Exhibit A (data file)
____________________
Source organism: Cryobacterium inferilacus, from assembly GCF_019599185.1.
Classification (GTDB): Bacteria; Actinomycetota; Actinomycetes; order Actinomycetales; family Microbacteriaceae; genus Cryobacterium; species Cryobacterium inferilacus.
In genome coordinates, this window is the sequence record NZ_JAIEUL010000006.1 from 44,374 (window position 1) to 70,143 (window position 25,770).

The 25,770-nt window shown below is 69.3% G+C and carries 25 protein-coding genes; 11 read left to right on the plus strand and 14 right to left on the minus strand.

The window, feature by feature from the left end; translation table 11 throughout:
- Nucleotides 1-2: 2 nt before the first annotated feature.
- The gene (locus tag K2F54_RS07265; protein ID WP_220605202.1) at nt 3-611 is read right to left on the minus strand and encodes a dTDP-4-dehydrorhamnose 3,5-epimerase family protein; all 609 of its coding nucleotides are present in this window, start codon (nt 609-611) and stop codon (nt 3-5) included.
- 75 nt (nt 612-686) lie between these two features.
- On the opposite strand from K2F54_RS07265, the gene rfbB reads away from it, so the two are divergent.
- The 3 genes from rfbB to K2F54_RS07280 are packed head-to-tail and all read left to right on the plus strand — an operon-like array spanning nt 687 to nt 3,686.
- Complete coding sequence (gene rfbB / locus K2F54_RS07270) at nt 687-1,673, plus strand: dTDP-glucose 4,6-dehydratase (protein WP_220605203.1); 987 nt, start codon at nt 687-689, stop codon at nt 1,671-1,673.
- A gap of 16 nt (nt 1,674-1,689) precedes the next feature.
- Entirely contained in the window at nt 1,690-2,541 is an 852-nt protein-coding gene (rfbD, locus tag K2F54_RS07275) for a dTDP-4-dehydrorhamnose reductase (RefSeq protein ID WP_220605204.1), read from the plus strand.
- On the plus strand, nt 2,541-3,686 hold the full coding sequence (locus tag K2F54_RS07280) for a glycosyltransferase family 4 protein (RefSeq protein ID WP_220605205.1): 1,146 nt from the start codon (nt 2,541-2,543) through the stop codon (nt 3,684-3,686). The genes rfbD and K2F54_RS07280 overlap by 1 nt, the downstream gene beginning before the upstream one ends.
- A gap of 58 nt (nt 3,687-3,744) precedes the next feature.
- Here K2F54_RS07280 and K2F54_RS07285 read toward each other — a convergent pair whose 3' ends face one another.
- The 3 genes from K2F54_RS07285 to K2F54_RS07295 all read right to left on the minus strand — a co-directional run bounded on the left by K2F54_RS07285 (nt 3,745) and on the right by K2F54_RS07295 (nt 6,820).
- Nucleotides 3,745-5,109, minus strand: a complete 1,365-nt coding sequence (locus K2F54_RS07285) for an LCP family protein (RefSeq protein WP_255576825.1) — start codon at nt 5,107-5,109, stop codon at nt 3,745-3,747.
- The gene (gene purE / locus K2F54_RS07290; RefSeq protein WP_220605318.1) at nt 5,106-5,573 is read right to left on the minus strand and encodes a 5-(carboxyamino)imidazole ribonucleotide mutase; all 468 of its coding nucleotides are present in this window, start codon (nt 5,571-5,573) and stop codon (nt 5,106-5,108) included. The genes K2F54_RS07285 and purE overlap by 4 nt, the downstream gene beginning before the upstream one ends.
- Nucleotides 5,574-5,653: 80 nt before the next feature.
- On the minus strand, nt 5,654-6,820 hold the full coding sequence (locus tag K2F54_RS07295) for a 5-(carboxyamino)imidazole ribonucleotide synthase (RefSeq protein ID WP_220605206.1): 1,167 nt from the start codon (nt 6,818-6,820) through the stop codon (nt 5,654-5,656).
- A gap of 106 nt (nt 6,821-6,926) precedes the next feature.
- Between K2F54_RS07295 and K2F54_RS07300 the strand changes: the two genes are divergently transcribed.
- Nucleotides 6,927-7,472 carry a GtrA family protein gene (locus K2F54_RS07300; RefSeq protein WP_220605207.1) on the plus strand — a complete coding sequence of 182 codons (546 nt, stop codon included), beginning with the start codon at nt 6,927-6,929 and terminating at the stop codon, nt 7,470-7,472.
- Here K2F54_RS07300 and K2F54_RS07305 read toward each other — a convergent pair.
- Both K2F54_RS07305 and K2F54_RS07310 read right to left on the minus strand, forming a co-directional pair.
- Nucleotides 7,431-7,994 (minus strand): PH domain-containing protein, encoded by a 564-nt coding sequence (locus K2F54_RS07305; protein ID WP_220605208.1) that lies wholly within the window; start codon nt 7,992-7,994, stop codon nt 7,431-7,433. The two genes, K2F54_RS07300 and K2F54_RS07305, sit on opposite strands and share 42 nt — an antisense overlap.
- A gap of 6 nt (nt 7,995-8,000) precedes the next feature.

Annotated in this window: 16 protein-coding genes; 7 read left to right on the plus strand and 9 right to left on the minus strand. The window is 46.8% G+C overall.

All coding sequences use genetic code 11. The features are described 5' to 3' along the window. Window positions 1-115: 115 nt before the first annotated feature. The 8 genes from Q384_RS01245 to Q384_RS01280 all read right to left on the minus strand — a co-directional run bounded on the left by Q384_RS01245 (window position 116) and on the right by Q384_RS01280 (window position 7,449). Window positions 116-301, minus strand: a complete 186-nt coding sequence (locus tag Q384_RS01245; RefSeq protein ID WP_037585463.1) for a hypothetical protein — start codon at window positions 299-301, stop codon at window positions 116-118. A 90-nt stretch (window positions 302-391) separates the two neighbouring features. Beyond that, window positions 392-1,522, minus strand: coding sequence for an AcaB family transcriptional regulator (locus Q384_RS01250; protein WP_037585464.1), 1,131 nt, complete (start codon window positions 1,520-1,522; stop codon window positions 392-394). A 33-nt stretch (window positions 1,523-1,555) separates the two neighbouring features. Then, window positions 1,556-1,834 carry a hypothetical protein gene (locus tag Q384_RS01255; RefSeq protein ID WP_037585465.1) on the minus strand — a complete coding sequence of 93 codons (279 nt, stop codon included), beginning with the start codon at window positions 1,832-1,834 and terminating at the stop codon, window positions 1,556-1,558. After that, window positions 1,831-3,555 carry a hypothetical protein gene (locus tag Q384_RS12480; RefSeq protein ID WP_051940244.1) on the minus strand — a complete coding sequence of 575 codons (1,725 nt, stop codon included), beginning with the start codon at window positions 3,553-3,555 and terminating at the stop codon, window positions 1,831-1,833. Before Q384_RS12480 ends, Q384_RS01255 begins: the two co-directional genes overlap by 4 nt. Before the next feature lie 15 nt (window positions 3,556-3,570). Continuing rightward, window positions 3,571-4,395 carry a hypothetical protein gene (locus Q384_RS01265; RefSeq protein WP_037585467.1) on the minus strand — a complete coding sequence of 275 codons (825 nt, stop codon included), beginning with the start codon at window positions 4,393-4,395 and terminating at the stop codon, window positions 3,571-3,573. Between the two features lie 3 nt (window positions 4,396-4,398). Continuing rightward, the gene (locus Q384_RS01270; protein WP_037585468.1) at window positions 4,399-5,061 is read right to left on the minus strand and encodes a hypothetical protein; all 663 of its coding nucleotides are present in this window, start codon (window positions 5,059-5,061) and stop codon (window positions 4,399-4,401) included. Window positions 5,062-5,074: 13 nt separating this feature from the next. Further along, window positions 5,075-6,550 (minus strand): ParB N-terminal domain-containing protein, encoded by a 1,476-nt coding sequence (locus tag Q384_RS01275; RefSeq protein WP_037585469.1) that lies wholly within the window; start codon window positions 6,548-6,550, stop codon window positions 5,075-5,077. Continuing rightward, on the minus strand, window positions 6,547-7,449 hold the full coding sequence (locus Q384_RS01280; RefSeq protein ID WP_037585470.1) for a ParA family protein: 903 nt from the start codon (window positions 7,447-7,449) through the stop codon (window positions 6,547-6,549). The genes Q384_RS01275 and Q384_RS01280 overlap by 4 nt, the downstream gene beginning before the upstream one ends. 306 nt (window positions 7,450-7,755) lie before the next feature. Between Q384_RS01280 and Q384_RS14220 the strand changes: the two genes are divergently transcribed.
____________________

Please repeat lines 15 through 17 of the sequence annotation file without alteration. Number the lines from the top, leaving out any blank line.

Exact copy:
- A gap of 58 nt (nt 3,687-3,744) precedes the next feature.
- Here K2F54_RS07280 and K2F54_RS07285 read toward each other — a convergent pair whose 3' ends face one another.
- The 3 genes from K2F54_RS07285 to K2F54_RS07295 all read right to left on the minus strand — a co-directional run bounded on the left by K2F54_RS07285 (nt 3,745) and on the right by K2F54_RS07295 (nt 6,820).